18. ^ Hamilton, Brian (October 7, 2014). "Travis Trice works to stay healthy, lead Spartans back to the Final Four". Sports Illustrated. Retrieved June 18, 2015.
  19. ^ Austin, Kyle (May 24, 2015). "Former Michigan State guard Travis Trice keeping busy with team workouts leading up to NBA draft". MLive. Retrieved June 18, 2015.
  20. ^ "2014-15 All-Big Ten Men's Basketball Team" (PDF). CSTV.com. March 9, 2015. Retrieved June 18, 2015.
  21. ^ Austin, Kyle (June 26, 2015). "Former Michigan State guard Travis Trice signs to play summer league with Miami Heat". MLive.com. Retrieved August 29, 2015.
  22. ^ "Knicks Sign Travis Trice and DaJuan Summers". NBA.com. September 22, 2015. Retrieved September 22, 2015.
  23. ^ "Knicks Waive Five Players". NBA.com. October 23, 2015. Retrieved October 23, 2015.
  24. ^ "Westchester Knicks Finalize 2015-16 Training Camp Roster". OurSportsCentral.com. November 2, 2015. Retrieved November 2, 2015.
  25. ^ "Travis Trice D-League Stats". Basketball-Reference.com. Retrieved August 5, 2016.
  26. ^ "TAIPANS SIGN TRAVIS TRICE TO FIRST IMPORT SPOT". Taipans.com. August 5, 2016. Retrieved August 5, 2016.
  27. ^ "TRICE TURNS IT ON IN SUNDAY THRILLER". NBL.com.au. November 27, 2016. Retrieved November 27, 2016.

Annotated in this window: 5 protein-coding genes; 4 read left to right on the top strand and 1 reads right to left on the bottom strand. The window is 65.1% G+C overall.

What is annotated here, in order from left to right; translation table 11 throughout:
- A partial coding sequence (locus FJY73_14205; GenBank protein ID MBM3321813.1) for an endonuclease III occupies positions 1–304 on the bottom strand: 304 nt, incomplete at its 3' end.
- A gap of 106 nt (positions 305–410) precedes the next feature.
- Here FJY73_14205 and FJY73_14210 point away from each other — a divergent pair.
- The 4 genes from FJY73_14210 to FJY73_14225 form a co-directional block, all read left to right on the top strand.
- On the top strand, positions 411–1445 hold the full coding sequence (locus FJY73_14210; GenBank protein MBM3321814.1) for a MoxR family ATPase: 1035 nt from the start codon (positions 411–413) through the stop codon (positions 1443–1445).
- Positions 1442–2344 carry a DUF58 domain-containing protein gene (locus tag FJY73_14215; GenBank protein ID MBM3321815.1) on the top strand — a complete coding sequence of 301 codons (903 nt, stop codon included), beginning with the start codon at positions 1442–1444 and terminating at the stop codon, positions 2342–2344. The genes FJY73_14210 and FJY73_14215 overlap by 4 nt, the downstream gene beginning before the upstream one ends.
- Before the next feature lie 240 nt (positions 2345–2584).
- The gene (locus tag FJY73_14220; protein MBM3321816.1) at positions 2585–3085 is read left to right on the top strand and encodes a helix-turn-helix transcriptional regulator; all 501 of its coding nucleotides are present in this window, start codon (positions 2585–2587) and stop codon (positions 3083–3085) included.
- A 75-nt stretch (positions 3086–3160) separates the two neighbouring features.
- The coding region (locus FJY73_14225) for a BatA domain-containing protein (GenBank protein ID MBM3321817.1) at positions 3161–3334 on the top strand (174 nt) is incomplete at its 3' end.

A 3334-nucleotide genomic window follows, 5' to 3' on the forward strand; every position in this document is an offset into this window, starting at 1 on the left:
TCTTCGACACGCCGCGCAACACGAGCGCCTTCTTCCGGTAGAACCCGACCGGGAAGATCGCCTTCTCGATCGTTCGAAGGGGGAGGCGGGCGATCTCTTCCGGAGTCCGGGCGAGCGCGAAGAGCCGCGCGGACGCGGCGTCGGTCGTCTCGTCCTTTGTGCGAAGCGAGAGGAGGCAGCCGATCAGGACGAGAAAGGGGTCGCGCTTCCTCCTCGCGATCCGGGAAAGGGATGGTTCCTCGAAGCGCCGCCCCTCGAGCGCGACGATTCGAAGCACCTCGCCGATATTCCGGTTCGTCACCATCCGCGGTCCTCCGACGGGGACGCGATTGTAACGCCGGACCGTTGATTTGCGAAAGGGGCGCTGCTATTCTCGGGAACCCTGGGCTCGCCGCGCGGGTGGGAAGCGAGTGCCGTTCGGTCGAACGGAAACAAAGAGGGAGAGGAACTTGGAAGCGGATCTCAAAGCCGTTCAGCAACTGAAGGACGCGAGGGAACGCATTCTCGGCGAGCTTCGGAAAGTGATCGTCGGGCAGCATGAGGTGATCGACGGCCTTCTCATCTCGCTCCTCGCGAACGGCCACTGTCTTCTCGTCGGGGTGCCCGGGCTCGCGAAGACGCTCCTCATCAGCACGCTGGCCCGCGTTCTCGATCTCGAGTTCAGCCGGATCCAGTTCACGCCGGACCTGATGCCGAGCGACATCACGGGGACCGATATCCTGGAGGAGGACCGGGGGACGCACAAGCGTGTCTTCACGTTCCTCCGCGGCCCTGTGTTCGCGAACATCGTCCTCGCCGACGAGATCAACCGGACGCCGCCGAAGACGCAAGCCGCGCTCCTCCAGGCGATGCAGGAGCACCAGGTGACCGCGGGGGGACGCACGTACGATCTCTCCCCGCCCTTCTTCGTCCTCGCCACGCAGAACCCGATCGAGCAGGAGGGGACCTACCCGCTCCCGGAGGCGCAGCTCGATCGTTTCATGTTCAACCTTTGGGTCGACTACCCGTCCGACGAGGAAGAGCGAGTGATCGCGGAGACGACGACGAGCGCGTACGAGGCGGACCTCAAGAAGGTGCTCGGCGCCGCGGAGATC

28. ^ Gerrans, Jordan (February 12, 2017). "Floor general Travis Trice claims Cairns Taipans MVP award". CairnsPost.com.au. Retrieved February 13, 2017.
  29. ^ "Westchester Knicks Acquire Travis Trice II, Waive Mike Davis". NBA.com. February 28, 2017. Retrieved February 28, 2017.
  30. ^ "BULLETS ANNOUNCE NEW IMPORT AND DRAW FOR 2017-18 SEASON". BrisbaneBullets.com.au. July 5, 2017. Retrieved July 5, 2017.
  31. ^ "BUCKS ANNOUNCE 2017 SUMMER LEAGUE ROSTER". NBA.com. June 30, 2017. Retrieved July 5, 2017.
  32. ^ "Champville signs Travis Trice". sportando.basketball. March 6, 2018. Retrieved March 6, 2018.
  33. ^ "Bucks Sign Jaylen Morris To A Two-Way Contract". NBA.com. July 31, 2018. Retrieved July 31, 2018.
  34. ^ "NBA Transactions". NBA.com. Retrieved September 17, 2018.
  35. ^ "Wisconsin Herd Finalizes Opening Night Roster". NBA.com. November 1, 2018. Retrieved November 4, 2018.
  36. ^ "Austin Spurs Obtain Travis Trice in Trade with Wisconsin Herd". NBA.com. January 16, 2019. Retrieved January 16, 2019.
  37. ^ "TRAVIS TRICE TOFAŞ'TA". tofasspor.com (in Turkish). April 2, 2019. Retrieved April 2, 2019.
  38. ^ "SIG Strasbourg signs Travis Trice". Sportando. July 21, 2019. Retrieved January 15, 2020.
  39. ^ "Germani Brescia announces Travis Trice". Sportando. January 15, 2020. Retrieved January 15, 2020.
  40. ^ Greene, Dan. "Sparty's closer: Travis Trice buoys Michigan State's tournament run". Sports Illustrated. Retrieved March 29, 2015.
  41. ^ "Road continues for Trice family with Wayne's Ohio state title; is Final Four the next stop?". USATodayHSS.com. Retrieved March 29, 2015.
  42. ^ Polzin, Jim (February 26, 2017). "Badgers men's basketball: D'Mitrik Trice pays first visit as player to place where brother played". Wisconsin State Journal. Retrieved November 21, 2017.
  43. ^ "Bob Pritchett Bio". ODUSports.com. Retrieved March 27, 2015.

External linksEdit